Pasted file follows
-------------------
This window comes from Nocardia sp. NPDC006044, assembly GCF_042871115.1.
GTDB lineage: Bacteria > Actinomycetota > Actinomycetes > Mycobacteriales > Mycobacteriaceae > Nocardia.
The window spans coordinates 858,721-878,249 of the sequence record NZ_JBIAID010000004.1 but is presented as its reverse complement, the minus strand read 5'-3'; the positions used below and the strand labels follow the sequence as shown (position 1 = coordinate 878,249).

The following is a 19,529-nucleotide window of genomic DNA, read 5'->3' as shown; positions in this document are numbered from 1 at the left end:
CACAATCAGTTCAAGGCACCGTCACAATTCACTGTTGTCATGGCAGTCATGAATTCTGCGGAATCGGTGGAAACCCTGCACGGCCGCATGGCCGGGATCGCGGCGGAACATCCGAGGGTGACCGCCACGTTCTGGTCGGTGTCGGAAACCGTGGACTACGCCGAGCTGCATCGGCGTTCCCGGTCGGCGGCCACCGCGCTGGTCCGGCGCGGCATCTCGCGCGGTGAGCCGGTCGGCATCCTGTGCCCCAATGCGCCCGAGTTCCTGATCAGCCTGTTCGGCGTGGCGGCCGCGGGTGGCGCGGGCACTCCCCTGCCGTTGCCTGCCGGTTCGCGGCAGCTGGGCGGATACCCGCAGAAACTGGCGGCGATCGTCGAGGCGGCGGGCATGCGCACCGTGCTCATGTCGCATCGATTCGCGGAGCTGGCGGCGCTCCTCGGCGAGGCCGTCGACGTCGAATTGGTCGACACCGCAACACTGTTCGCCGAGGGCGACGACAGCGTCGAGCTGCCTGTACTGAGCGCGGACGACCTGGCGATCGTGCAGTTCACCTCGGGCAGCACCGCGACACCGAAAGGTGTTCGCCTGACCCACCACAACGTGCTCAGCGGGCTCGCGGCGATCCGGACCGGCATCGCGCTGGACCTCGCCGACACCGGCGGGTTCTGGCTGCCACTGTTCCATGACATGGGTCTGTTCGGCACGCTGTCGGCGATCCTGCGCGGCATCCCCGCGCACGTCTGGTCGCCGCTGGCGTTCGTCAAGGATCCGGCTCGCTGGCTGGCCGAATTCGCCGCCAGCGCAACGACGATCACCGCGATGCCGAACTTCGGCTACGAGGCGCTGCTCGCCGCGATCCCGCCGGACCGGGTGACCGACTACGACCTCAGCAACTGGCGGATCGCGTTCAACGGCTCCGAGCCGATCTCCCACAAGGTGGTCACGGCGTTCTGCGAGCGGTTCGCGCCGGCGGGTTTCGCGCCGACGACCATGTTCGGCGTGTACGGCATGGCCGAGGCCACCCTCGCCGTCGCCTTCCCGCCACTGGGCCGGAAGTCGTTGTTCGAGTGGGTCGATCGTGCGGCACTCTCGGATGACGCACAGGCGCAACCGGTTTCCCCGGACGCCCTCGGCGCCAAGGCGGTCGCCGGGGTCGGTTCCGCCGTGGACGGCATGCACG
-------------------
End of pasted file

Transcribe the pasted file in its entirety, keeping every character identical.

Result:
This window comes from Nocardia sp. NPDC006044, assembly GCF_042871115.1.
GTDB lineage: Bacteria > Actinomycetota > Actinomycetes > Mycobacteriales > Mycobacteriaceae > Nocardia.
The window spans coordinates 858,721-878,249 of the sequence record NZ_JBIAID010000004.1 but is presented as its reverse complement, the minus strand read 5'-3'; the positions used below and the strand labels follow the sequence as shown (position 1 = coordinate 878,249).

The following is a 19,529-nucleotide window of genomic DNA, read 5'->3' as shown; positions in this document are numbered from 1 at the left end:
CACAATCAGTTCAAGGCACCGTCACAATTCACTGTTGTCATGGCAGTCATGAATTCTGCGGAATCGGTGGAAACCCTGCACGGCCGCATGGCCGGGATCGCGGCGGAACATCCGAGGGTGACCGCCACGTTCTGGTCGGTGTCGGAAACCGTGGACTACGCCGAGCTGCATCGGCGTTCCCGGTCGGCGGCCACCGCGCTGGTCCGGCGCGGCATCTCGCGCGGTGAGCCGGTCGGCATCCTGTGCCCCAATGCGCCCGAGTTCCTGATCAGCCTGTTCGGCGTGGCGGCCGCGGGTGGCGCGGGCACTCCCCTGCCGTTGCCTGCCGGTTCGCGGCAGCTGGGCGGATACCCGCAGAAACTGGCGGCGATCGTCGAGGCGGCGGGCATGCGCACCGTGCTCATGTCGCATCGATTCGCGGAGCTGGCGGCGCTCCTCGGCGAGGCCGTCGACGTCGAATTGGTCGACACCGCAACACTGTTCGCCGAGGGCGACGACAGCGTCGAGCTGCCTGTACTGAGCGCGGACGACCTGGCGATCGTGCAGTTCACCTCGGGCAGCACCGCGACACCGAAAGGTGTTCGCCTGACCCACCACAACGTGCTCAGCGGGCTCGCGGCGATCCGGACCGGCATCGCGCTGGACCTCGCCGACACCGGCGGGTTCTGGCTGCCACTGTTCCATGACATGGGTCTGTTCGGCACGCTGTCGGCGATCCTGCGCGGCATCCCCGCGCACGTCTGGTCGCCGCTGGCGTTCGTCAAGGATCCGGCTCGCTGGCTGGCCGAATTCGCCGCCAGCGCAACGACGATCACCGCGATGCCGAACTTCGGCTACGAGGCGCTGCTCGCCGCGATCCCGCCGGACCGGGTGACCGACTACGACCTCAGCAACTGGCGGATCGCGTTCAACGGCTCCGAGCCGATCTCCCACAAGGTGGTCACGGCGTTCTGCGAGCGGTTCGCGCCGGCGGGTTTCGCGCCGACGACCATGTTCGGCGTGTACGGCATGGCCGAGGCCACCCTCGCCGTCGCCTTCCCGCCACTGGGCCGGAAGTCGTTGTTCGAGTGGGTCGATCGTGCGGCACTCTCGGATGACGCACAGGCGCAACCGGTTTCCCCGGACGCCCTCGGCGCCAAGGCGGTCGCCGGGGTCGGTTCCGCCGTGGACGGCATGCACG